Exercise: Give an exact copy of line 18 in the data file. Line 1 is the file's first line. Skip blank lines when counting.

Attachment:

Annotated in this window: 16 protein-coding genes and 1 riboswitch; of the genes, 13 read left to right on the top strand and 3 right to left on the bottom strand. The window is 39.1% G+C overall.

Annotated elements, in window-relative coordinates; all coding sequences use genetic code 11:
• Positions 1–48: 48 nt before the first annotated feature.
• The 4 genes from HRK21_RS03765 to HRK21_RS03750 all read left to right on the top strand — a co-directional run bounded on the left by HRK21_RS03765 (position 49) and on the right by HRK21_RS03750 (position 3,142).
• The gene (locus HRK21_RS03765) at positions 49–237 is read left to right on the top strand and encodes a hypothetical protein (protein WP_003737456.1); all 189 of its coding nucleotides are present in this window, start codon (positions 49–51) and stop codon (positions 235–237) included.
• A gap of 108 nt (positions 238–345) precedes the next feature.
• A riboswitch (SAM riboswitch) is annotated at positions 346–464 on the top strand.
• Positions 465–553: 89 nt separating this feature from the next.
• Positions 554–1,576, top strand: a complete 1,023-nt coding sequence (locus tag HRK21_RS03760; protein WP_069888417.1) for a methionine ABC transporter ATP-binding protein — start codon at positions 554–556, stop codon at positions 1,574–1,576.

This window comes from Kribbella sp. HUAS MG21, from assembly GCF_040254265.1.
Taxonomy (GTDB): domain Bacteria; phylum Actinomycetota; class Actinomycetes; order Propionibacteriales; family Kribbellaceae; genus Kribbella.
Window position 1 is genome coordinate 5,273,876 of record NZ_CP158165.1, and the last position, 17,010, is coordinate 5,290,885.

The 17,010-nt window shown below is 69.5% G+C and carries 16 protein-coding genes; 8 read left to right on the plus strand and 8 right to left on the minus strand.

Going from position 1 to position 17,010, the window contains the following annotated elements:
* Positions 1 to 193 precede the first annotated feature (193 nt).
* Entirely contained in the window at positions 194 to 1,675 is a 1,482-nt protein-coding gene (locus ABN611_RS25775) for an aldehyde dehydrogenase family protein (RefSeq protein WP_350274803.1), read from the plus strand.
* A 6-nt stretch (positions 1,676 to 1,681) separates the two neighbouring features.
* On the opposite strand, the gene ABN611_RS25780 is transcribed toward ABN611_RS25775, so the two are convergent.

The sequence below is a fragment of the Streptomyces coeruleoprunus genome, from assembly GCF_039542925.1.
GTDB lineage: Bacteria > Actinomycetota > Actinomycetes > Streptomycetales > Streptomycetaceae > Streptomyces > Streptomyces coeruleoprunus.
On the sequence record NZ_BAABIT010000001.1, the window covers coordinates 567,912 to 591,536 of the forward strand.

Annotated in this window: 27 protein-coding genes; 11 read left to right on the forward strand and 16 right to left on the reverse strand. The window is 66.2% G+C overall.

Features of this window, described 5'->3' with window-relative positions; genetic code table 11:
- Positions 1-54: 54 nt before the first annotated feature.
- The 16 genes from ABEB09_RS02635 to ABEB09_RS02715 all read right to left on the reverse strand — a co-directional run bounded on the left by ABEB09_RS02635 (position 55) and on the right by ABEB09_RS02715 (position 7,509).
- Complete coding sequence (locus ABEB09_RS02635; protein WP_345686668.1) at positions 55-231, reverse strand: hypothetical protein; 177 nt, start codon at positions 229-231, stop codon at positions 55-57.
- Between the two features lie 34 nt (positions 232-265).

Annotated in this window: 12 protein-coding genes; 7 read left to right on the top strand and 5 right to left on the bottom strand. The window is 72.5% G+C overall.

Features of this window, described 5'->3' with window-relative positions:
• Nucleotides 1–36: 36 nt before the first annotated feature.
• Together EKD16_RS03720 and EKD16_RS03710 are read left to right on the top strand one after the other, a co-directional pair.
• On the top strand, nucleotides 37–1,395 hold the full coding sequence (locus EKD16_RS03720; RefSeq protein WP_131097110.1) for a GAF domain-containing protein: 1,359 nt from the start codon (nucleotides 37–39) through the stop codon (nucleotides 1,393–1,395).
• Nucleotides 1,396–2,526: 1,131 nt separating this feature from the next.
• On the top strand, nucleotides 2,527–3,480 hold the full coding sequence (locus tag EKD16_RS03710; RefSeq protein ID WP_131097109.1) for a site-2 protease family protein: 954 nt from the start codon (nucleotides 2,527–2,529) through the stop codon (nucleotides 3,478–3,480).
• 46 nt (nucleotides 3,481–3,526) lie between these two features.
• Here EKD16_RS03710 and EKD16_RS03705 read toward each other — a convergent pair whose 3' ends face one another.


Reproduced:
* On the opposite strand, the gene ABN611_RS25780 is transcribed toward ABN611_RS25775, so the two are convergent.